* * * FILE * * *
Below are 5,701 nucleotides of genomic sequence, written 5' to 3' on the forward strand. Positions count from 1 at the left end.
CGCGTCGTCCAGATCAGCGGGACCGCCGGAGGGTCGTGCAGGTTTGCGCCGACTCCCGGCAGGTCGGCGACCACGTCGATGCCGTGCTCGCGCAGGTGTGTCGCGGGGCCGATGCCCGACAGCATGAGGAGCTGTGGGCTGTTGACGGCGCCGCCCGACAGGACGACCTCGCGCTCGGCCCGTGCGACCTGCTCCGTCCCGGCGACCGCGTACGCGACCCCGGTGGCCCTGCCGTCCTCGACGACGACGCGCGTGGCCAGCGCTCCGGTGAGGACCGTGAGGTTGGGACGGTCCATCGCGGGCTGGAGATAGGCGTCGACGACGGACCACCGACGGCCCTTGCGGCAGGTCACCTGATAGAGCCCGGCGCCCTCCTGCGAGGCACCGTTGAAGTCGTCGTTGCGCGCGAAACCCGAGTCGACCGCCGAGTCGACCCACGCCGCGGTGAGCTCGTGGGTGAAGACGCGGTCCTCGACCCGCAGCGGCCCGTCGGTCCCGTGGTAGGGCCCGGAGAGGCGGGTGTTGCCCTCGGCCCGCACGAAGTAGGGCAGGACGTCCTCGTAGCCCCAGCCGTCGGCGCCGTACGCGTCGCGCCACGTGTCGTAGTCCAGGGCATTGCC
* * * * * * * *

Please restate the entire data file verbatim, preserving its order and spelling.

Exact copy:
Below are 5,701 nucleotides of genomic sequence, written 5' to 3' on the forward strand. Positions count from 1 at the left end.
CGCGTCGTCCAGATCAGCGGGACCGCCGGAGGGTCGTGCAGGTTTGCGCCGACTCCCGGCAGGTCGGCGACCACGTCGATGCCGTGCTCGCGCAGGTGTGTCGCGGGGCCGATGCCCGACAGCATGAGGAGCTGTGGGCTGTTGACGGCGCCGCCCGACAGGACGACCTCGCGCTCGGCCCGTGCGACCTGCTCCGTCCCGGCGACCGCGTACGCGACCCCGGTGGCCCTGCCGTCCTCGACGACGACGCGCGTGGCCAGCGCTCCGGTGAGGACCGTGAGGTTGGGACGGTCCATCGCGGGCTGGAGATAGGCGTCGACGACGGACCACCGACGGCCCTTGCGGCAGGTCACCTGATAGAGCCCGGCGCCCTCCTGCGAGGCACCGTTGAAGTCGTCGTTGCGCGCGAAACCCGAGTCGACCGCCGAGTCGACCCACGCCGCGGTGAGCTCGTGGGTGAAGACGCGGTCCTCGACCCGCAGCGGCCCGTCGGTCCCGTGGTAGGGCCCGGAGAGGCGGGTGTTGCCCTCGGCCCGCACGAAGTAGGGCAGGACGTCCTCGTAGCCCCAGCCGTCGGCGCCGTACGCGTCGCGCCACGTGTCGTAGTCCAGGGCATTGCC